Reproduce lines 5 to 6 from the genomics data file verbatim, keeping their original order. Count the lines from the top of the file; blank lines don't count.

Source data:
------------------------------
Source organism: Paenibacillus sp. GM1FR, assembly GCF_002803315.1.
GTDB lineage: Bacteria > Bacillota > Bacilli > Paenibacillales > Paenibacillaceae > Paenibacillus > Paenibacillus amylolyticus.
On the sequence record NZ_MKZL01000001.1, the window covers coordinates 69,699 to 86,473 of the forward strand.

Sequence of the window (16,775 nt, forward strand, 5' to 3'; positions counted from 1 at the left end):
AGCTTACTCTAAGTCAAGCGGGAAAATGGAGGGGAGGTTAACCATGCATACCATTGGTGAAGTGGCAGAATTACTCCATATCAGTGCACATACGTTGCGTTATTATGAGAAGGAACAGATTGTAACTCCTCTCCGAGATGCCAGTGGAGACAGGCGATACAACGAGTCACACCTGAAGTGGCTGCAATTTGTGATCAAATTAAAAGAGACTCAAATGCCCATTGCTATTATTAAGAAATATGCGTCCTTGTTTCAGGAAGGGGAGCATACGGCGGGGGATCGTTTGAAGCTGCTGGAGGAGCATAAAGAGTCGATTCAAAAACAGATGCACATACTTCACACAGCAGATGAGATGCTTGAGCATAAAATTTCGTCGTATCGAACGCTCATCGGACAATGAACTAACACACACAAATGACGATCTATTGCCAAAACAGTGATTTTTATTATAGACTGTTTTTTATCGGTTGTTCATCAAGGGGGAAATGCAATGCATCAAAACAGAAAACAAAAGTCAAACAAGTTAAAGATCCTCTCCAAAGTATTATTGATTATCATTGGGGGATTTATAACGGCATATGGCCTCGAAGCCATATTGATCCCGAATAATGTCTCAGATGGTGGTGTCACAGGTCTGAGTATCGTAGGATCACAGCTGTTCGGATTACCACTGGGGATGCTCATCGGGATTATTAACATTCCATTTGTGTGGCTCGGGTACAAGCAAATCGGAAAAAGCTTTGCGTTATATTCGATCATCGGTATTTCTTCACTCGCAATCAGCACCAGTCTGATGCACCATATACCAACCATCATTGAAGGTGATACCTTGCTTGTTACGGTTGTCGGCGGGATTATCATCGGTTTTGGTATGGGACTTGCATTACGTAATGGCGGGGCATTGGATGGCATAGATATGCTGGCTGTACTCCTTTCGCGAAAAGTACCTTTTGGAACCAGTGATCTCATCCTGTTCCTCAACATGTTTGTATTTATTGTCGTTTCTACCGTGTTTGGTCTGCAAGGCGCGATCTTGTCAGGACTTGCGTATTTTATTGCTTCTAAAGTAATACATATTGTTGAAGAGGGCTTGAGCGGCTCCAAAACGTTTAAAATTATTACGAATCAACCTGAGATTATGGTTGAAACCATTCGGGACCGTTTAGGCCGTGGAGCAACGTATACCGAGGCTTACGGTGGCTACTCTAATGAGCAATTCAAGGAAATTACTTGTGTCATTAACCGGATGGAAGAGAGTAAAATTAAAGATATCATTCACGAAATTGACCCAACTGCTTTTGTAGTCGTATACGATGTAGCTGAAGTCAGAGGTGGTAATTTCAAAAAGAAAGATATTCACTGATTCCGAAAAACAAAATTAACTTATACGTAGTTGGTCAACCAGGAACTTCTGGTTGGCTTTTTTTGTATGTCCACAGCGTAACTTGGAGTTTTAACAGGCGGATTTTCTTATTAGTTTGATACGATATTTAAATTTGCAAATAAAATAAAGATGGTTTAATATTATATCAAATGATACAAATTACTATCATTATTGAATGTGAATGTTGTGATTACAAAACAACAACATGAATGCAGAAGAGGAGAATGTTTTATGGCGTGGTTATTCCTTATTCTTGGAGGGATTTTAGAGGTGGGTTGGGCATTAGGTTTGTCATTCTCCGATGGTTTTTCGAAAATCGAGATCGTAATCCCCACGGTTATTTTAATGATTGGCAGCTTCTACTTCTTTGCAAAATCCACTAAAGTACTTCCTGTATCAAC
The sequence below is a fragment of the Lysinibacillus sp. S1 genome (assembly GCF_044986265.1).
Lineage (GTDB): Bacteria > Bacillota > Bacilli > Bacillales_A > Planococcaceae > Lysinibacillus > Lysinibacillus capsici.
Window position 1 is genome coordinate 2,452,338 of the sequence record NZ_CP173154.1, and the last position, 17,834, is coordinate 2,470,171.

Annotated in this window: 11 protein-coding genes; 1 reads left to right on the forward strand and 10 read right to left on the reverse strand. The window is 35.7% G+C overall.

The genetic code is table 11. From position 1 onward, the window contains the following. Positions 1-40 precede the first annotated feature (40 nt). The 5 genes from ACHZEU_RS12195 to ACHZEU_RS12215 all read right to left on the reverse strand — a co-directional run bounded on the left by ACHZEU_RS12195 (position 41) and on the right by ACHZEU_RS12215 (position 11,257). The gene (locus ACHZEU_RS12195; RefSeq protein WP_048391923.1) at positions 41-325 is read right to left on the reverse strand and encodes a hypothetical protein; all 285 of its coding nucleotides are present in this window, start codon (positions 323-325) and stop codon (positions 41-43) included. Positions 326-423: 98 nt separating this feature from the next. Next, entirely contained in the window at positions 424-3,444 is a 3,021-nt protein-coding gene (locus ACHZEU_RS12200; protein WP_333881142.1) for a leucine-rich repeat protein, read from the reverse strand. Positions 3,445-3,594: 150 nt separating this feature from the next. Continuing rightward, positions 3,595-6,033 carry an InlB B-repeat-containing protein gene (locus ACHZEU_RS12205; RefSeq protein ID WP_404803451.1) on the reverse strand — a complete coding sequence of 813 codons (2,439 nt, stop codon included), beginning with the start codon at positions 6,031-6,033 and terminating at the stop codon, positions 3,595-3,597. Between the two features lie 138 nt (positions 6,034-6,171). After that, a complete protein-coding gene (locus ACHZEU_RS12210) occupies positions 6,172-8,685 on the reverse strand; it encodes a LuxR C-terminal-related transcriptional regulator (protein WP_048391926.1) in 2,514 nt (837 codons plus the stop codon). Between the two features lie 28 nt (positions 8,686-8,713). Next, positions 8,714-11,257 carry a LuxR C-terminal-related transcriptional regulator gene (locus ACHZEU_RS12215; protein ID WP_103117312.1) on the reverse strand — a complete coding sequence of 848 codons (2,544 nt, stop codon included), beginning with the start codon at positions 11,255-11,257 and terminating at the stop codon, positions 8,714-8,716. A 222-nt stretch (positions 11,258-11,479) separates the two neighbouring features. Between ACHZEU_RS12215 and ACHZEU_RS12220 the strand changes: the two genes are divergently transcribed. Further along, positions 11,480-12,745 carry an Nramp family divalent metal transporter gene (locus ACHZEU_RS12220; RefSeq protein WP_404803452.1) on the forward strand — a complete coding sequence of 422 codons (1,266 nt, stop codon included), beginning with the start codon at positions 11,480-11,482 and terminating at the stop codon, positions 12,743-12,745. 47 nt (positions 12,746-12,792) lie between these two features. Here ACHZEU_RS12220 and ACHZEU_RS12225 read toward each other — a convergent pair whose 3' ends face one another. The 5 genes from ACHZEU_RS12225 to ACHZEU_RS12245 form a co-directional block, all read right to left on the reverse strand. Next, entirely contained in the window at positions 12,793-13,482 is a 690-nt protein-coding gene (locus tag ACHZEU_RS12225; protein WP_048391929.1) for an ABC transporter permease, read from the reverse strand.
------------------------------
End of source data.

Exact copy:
AGCTTACTCTAAGTCAAGCGGGAAAATGGAGGGGAGGTTAACCATGCATACCATTGGTGAAGTGGCAGAATTACTCCATATCAGTGCACATACGTTGCGTTATTATGAGAAGGAACAGATTGTAACTCCTCTCCGAGATGCCAGTGGAGACAGGCGATACAACGAGTCACACCTGAAGTGGCTGCAATTTGTGATCAAATTAAAAGAGACTCAAATGCCCATTGCTATTATTAAGAAATATGCGTCCTTGTTTCAGGAAGGGGAGCATACGGCGGGGGATCGTTTGAAGCTGCTGGAGGAGCATAAAGAGTCGATTCAAAAACAGATGCACATACTTCACACAGCAGATGAGATGCTTGAGCATAAAATTTCGTCGTATCGAACGCTCATCGGACAATGAACTAACACACACAAATGACGATCTATTGCCAAAACAGTGATTTTTATTATAGACTGTTTTTTATCGGTTGTTCATCAAGGGGGAAATGCAATGCATCAAAACAGAAAACAAAAGTCAAACAAGTTAAAGATCCTCTCCAAAGTATTATTGATTATCATTGGGGGATTTATAACGGCATATGGCCTCGAAGCCATATTGATCCCGAATAATGTCTCAGATGGTGGTGTCACAGGTCTGAGTATCGTAGGATCACAGCTGTTCGGATTACCACTGGGGATGCTCATCGGGATTATTAACATTCCATTTGTGTGGCTCGGGTACAAGCAAATCGGAAAAAGCTTTGCGTTATATTCGATCATCGGTATTTCTTCACTCGCAATCAGCACCAGTCTGATGCACCATATACCAACCATCATTGAAGGTGATACCTTGCTTGTTACGGTTGTCGGCGGGATTATCATCGGTTTTGGTATGGGACTTGCATTACGTAATGGCGGGGCATTGGATGGCATAGATATGCTGGCTGTACTCCTTTCGCGAAAAGTACCTTTTGGAACCAGTGATCTCATCCTGTTCCTCAACATGTTTGTATTTATTGTCGTTTCTACCGTGTTTGGTCTGCAAGGCGCGATCTTGTCAGGACTTGCGTATTTTATTGCTTCTAAAGTAATACATATTGTTGAAGAGGGCTTGAGCGGCTCCAAAACGTTTAAAATTATTACGAATCAACCTGAGATTATGGTTGAAACCATTCGGGACCGTTTAGGCCGTGGAGCAACGTATACCGAGGCTTACGGTGGCTACTCTAATGAGCAATTCAAGGAAATTACTTGTGTCATTAACCGGATGGAAGAGAGTAAAATTAAAGATATCATTCACGAAATTGACCCAACTGCTTTTGTAGTCGTATACGATGTAGCTGAAGTCAGAGGTGGTAATTTCAAAAAGAAAGATATTCACTGATTCCGAAAAACAAAATTAACTTATACGTAGTTGGTCAACCAGGAACTTCTGGTTGGCTTTTTTTGTATGTCCACAGCGTAACTTGGAGTTTTAACAGGCGGATTTTCTTATTAGTTTGATACGATATTTAAATTTGCAAATAAAATAAAGATGGTTTAATATTATATCAAATGATACAAATTACTATCATTATTGAATGTGAATGTTGTGATTACAAAACAACAACATGAATGCAGAAGAGGAGAATGTTTTATGGCGTGGTTATTCCTTATTCTTGGAGGGATTTTAGAGGTGGGTTGGGCATTAGGTTTGTCATTCTCCGATGGTTTTTCGAAAATCGAGATCGTAATCCCCACGGTTATTTTAATGATTGGCAGCTTCTACTTCTTTGCAAAATCCACTAAAGTACTTCCTGTATCAAC
The sequence below is a fragment of the Lysinibacillus sp. S1 genome (assembly GCF_044986265.1).